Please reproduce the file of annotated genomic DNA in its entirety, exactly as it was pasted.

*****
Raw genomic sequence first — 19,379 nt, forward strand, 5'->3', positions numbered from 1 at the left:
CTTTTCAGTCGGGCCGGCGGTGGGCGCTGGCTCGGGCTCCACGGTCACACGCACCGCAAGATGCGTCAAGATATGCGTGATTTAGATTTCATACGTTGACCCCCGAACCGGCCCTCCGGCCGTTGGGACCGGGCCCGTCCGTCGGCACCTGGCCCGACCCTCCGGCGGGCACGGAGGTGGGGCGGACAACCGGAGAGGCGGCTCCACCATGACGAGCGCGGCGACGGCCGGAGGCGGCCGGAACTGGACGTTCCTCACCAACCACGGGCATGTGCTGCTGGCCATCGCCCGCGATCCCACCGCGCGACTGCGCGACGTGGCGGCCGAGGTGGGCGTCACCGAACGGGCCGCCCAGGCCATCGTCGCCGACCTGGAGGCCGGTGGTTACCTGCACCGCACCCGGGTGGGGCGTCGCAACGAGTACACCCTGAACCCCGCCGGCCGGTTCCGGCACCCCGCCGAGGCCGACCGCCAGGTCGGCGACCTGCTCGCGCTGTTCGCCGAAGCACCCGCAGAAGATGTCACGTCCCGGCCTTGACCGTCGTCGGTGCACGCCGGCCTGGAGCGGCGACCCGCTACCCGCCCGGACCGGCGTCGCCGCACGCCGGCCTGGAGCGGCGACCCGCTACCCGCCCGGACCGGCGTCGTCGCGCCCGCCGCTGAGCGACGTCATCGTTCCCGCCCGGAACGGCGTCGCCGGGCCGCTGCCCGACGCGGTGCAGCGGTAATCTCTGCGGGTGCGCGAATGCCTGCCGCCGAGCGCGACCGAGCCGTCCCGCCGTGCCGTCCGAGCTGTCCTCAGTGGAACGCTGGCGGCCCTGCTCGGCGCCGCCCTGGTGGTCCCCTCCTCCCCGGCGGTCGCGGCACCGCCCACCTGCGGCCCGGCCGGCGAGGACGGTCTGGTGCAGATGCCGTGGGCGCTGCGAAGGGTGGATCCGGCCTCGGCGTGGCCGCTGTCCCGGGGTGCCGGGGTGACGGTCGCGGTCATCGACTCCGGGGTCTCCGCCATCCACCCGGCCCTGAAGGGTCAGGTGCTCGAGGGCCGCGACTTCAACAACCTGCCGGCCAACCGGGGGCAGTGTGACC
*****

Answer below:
Raw genomic sequence first — 19,379 nt, forward strand, 5'->3', positions numbered from 1 at the left:
CTTTTCAGTCGGGCCGGCGGTGGGCGCTGGCTCGGGCTCCACGGTCACACGCACCGCAAGATGCGTCAAGATATGCGTGATTTAGATTTCATACGTTGACCCCCGAACCGGCCCTCCGGCCGTTGGGACCGGGCCCGTCCGTCGGCACCTGGCCCGACCCTCCGGCGGGCACGGAGGTGGGGCGGACAACCGGAGAGGCGGCTCCACCATGACGAGCGCGGCGACGGCCGGAGGCGGCCGGAACTGGACGTTCCTCACCAACCACGGGCATGTGCTGCTGGCCATCGCCCGCGATCCCACCGCGCGACTGCGCGACGTGGCGGCCGAGGTGGGCGTCACCGAACGGGCCGCCCAGGCCATCGTCGCCGACCTGGAGGCCGGTGGTTACCTGCACCGCACCCGGGTGGGGCGTCGCAACGAGTACACCCTGAACCCCGCCGGCCGGTTCCGGCACCCCGCCGAGGCCGACCGCCAGGTCGGCGACCTGCTCGCGCTGTTCGCCGAAGCACCCGCAGAAGATGTCACGTCCCGGCCTTGACCGTCGTCGGTGCACGCCGGCCTGGAGCGGCGACCCGCTACCCGCCCGGACCGGCGTCGCCGCACGCCGGCCTGGAGCGGCGACCCGCTACCCGCCCGGACCGGCGTCGTCGCGCCCGCCGCTGAGCGACGTCATCGTTCCCGCCCGGAACGGCGTCGCCGGGCCGCTGCCCGACGCGGTGCAGCGGTAATCTCTGCGGGTGCGCGAATGCCTGCCGCCGAGCGCGACCGAGCCGTCCCGCCGTGCCGTCCGAGCTGTCCTCAGTGGAACGCTGGCGGCCCTGCTCGGCGCCGCCCTGGTGGTCCCCTCCTCCCCGGCGGTCGCGGCACCGCCCACCTGCGGCCCGGCCGGCGAGGACGGTCTGGTGCAGATGCCGTGGGCGCTGCGAAGGGTGGATCCGGCCTCGGCGTGGCCGCTGTCCCGGGGTGCCGGGGTGACGGTCGCGGTCATCGACTCCGGGGTCTCCGCCATCCACCCGGCCCTGAAGGGTCAGGTGCTCGAGGGCCGCGACTTCAACAACCTGCCGGCCAACCGGGGGCAGTGTGACC